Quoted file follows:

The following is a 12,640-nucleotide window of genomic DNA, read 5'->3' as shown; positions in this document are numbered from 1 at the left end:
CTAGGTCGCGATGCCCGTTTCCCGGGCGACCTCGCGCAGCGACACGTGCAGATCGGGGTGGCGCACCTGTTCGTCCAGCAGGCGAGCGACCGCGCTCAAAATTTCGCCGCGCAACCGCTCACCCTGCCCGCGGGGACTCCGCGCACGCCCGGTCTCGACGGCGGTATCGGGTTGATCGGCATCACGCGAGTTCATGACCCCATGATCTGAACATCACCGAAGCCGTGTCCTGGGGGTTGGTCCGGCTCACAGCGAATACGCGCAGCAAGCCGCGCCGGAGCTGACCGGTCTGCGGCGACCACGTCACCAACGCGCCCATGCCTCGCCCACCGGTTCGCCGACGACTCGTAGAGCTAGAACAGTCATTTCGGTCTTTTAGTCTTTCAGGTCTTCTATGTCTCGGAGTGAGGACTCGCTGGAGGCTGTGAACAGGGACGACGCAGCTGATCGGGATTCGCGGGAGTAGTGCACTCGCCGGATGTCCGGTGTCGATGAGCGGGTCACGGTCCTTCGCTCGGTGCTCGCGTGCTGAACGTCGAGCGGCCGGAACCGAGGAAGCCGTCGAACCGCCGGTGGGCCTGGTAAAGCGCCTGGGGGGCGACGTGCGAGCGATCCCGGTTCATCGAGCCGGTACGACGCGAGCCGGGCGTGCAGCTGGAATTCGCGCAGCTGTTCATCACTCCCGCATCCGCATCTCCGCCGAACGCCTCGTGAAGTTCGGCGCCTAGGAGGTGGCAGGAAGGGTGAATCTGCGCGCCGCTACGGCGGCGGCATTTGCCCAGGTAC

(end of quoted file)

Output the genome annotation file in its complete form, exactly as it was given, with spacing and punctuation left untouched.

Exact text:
The following is a 12,640-nucleotide window of genomic DNA, read 5'->3' as shown; positions in this document are numbered from 1 at the left end:
CTAGGTCGCGATGCCCGTTTCCCGGGCGACCTCGCGCAGCGACACGTGCAGATCGGGGTGGCGCACCTGTTCGTCCAGCAGGCGAGCGACCGCGCTCAAAATTTCGCCGCGCAACCGCTCACCCTGCCCGCGGGGACTCCGCGCACGCCCGGTCTCGACGGCGGTATCGGGTTGATCGGCATCACGCGAGTTCATGACCCCATGATCTGAACATCACCGAAGCCGTGTCCTGGGGGTTGGTCCGGCTCACAGCGAATACGCGCAGCAAGCCGCGCCGGAGCTGACCGGTCTGCGGCGACCACGTCACCAACGCGCCCATGCCTCGCCCACCGGTTCGCCGACGACTCGTAGAGCTAGAACAGTCATTTCGGTCTTTTAGTCTTTCAGGTCTTCTATGTCTCGGAGTGAGGACTCGCTGGAGGCTGTGAACAGGGACGACGCAGCTGATCGGGATTCGCGGGAGTAGTGCACTCGCCGGATGTCCGGTGTCGATGAGCGGGTCACGGTCCTTCGCTCGGTGCTCGCGTGCTGAACGTCGAGCGGCCGGAACCGAGGAAGCCGTCGAACCGCCGGTGGGCCTGGTAAAGCGCCTGGGGGGCGACGTGCGAGCGATCCCGGTTCATCGAGCCGGTACGACGCGAGCCGGGCGTGCAGCTGGAATTCGCGCAGCTGTTCATCACTCCCGCATCCGCATCTCCGCCGAACGCCTCGTGAAGTTCGGCGCCTAGGAGGTGGCAGGAAGGGTGAATCTGCGCGCCGCTACGGCGGCGGCATTTGCCCAGGTAC